Coloring digitally in Photoshop or Manga Studio can save you some time and grief, and it is pretty easy to learn. Here are a few pro tips to make it even easier!
- Start with the background color and the general flow of the page and save the best for last: coloring your characters.
- Make a seperate layer for your characters and foreground objects, and flat them out first. This saves you time when coloring, because you can select the entire shape and not be afraid to paint outside the lines.
- If you are coloring for print, please note that your screen is backlit, which means it looks a lot brighter there than it will on paper! Beware of colors that are too dark.
- Convert the image to grayscale, to see if the color works. I know this sounds weird, but thinking of coloring in shades of grey can really help. It’s all about light and dark, and everything in between. By converting to grayscale, you will instantly spot where if it is all the same value, too dark or too muddled. You can always undo the conversion and get all your colors back!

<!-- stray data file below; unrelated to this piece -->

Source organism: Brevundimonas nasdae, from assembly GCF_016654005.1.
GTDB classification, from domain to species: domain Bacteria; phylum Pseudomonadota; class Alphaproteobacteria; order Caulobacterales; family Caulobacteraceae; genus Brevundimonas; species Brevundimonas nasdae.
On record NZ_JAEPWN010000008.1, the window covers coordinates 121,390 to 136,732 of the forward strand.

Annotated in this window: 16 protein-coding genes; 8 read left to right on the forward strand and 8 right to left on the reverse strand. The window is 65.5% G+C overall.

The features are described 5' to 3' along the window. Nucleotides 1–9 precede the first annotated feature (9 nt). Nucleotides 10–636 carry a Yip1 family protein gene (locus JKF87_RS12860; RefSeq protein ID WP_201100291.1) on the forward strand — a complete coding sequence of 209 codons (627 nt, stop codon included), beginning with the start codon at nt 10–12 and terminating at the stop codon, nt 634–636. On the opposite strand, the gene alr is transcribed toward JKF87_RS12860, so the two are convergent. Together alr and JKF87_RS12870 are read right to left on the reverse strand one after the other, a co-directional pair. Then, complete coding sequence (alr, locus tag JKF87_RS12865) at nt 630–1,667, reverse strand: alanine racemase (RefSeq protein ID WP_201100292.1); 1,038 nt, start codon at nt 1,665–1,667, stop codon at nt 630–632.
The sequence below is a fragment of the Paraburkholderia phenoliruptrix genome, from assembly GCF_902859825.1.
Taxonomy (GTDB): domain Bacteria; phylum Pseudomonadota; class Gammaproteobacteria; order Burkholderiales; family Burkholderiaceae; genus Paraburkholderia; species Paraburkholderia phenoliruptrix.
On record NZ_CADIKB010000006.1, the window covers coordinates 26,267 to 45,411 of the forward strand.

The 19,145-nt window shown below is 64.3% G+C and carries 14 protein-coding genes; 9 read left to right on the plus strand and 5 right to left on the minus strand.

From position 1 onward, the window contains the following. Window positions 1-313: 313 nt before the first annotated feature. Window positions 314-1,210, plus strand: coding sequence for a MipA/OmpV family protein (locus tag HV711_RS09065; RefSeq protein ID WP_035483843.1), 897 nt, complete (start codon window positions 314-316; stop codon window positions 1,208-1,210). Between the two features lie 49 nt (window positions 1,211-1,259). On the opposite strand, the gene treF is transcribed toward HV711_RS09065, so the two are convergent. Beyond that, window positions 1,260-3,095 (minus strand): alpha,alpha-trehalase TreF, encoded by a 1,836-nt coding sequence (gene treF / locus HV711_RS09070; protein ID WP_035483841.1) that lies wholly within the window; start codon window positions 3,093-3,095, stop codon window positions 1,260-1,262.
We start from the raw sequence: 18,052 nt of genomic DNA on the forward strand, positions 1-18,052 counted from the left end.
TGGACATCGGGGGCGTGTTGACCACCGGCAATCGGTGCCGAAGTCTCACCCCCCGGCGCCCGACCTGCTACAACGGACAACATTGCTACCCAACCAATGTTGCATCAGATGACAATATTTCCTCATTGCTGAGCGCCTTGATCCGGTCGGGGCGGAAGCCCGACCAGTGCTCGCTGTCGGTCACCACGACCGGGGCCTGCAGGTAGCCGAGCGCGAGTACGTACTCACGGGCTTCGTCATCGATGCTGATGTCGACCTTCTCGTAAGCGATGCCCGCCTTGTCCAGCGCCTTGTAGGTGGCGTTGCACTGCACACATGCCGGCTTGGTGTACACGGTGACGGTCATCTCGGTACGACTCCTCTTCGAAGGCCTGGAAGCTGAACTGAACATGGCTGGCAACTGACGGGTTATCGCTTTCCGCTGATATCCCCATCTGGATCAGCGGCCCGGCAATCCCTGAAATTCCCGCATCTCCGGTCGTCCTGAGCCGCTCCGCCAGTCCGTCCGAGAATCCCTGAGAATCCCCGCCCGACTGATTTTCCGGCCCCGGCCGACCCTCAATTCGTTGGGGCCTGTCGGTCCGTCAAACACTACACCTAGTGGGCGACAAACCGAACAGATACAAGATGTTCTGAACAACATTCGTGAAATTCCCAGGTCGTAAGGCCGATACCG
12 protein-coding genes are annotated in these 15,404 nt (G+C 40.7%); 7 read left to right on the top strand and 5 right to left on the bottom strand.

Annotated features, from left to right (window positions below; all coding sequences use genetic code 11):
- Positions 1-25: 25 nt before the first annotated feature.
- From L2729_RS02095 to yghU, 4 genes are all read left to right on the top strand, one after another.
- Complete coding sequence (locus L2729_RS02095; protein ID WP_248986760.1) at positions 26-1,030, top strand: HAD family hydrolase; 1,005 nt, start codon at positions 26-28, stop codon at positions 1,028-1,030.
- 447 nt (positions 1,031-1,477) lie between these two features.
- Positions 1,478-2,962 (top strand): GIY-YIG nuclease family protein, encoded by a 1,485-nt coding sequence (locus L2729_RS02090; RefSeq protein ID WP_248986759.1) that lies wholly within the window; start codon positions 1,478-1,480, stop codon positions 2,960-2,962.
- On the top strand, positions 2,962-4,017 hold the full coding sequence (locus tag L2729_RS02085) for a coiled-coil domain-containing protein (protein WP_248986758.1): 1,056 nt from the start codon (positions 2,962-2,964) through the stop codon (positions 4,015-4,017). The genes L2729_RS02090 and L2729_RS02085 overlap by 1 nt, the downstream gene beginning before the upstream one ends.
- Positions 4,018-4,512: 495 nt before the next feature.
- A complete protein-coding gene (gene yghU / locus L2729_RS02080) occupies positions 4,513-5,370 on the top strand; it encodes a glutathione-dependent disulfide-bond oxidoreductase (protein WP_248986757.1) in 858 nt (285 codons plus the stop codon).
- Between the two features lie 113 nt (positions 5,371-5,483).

- Always put your line art on top, so you paint under the line art. Set the line art layer mode to multiply, that should work perfectly.
- Colors should not compete with line art. Try not to have colors that are too dark. 80% black is probably too close to the black of the line art.
- Use a seperate layer for the background color and another on top for people and objects etc. Experiment with the opacity of your regular color layer, to let the background color shine through.
- Having a seperate layer for speech balloons and borders placed at the top of your color layers is also a good idea, as it prevents the risk of painting over your borders or into the whites of the balloons.
Episode 8: Coloring in Photoshop